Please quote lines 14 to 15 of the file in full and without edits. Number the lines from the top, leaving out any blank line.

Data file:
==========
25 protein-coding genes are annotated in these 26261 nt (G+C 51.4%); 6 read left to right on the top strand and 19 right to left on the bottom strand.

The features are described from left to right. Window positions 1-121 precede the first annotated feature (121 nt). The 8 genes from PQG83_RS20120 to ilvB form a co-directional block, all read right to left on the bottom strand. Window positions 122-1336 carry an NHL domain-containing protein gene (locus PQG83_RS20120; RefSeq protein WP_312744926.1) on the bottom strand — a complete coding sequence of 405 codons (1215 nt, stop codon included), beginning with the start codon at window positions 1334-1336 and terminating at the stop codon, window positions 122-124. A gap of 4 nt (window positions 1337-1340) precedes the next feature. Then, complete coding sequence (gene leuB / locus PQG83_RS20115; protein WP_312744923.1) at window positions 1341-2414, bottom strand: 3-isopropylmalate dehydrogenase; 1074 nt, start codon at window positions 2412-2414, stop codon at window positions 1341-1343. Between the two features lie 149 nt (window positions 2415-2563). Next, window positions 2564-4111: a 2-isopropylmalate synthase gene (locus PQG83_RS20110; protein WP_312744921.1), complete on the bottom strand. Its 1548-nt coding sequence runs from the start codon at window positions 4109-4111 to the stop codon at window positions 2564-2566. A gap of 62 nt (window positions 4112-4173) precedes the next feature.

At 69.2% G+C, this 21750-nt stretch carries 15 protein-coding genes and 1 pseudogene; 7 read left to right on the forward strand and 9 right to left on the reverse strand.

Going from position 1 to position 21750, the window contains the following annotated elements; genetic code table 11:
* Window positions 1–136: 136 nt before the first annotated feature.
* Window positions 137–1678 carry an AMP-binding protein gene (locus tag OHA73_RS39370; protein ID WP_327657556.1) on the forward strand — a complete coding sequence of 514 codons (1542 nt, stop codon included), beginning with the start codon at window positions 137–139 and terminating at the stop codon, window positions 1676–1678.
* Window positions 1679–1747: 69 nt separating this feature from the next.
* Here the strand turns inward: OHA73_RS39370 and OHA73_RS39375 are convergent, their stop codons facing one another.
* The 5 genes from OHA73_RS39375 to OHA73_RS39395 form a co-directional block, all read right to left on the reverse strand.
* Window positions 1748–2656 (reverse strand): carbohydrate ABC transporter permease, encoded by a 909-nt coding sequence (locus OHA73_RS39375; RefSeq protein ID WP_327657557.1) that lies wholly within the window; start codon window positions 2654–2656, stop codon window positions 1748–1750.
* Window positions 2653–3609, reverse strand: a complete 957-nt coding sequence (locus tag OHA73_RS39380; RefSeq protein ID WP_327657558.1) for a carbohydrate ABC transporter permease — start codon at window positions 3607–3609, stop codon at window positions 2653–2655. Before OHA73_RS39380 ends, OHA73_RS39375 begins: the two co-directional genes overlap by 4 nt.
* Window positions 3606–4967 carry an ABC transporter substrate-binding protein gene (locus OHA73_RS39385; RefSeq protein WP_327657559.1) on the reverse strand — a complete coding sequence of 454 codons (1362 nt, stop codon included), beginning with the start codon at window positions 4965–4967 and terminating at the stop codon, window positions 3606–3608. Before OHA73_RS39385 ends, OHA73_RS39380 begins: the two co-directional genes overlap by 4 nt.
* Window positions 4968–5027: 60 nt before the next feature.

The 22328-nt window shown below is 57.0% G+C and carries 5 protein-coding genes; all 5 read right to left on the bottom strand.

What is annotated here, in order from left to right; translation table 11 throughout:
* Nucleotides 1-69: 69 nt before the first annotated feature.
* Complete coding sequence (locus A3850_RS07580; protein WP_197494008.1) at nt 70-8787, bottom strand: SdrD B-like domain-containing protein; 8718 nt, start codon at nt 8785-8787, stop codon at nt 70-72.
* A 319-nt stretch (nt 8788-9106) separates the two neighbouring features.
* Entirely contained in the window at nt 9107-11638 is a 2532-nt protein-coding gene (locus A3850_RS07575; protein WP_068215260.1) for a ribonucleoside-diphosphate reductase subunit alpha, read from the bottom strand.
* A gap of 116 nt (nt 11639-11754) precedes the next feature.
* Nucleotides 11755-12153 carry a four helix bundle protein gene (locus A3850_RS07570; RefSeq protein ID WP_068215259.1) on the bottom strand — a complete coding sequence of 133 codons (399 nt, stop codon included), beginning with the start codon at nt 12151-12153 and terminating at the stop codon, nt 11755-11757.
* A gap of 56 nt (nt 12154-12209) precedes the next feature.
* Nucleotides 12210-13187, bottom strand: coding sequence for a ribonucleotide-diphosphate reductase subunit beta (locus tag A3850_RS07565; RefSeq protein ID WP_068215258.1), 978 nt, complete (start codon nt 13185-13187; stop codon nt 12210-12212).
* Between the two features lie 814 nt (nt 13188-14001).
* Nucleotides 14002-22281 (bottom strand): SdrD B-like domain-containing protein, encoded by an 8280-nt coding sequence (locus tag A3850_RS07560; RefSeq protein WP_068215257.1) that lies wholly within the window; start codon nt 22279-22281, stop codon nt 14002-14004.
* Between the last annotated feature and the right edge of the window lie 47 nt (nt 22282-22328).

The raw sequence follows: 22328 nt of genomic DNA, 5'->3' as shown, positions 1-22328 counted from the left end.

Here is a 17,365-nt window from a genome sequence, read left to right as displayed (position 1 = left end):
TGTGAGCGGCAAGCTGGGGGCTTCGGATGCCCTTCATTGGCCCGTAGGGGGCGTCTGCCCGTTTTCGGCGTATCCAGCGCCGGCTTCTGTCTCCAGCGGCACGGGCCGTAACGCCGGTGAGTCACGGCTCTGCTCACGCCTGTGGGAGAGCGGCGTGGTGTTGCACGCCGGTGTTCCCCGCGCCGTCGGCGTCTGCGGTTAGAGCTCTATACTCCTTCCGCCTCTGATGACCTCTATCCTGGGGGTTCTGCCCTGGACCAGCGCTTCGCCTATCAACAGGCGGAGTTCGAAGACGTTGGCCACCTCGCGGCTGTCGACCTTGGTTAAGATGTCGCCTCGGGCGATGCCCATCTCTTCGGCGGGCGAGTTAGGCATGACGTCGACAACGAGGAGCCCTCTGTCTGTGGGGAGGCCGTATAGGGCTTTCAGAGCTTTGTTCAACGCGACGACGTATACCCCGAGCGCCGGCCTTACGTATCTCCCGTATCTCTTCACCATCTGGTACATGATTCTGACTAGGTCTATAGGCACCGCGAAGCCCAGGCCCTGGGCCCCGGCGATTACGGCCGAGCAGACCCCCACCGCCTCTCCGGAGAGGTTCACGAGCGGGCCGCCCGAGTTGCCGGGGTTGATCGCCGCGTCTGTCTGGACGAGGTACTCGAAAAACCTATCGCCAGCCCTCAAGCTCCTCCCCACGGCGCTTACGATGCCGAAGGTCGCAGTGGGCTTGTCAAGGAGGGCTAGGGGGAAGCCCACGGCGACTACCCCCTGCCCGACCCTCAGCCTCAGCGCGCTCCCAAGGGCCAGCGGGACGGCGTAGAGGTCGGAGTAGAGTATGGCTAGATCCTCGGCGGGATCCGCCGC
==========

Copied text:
The 22328-nt window shown below is 57.0% G+C and carries 5 protein-coding genes; all 5 read right to left on the bottom strand.

What is annotated here, in order from left to right; translation table 11 throughout: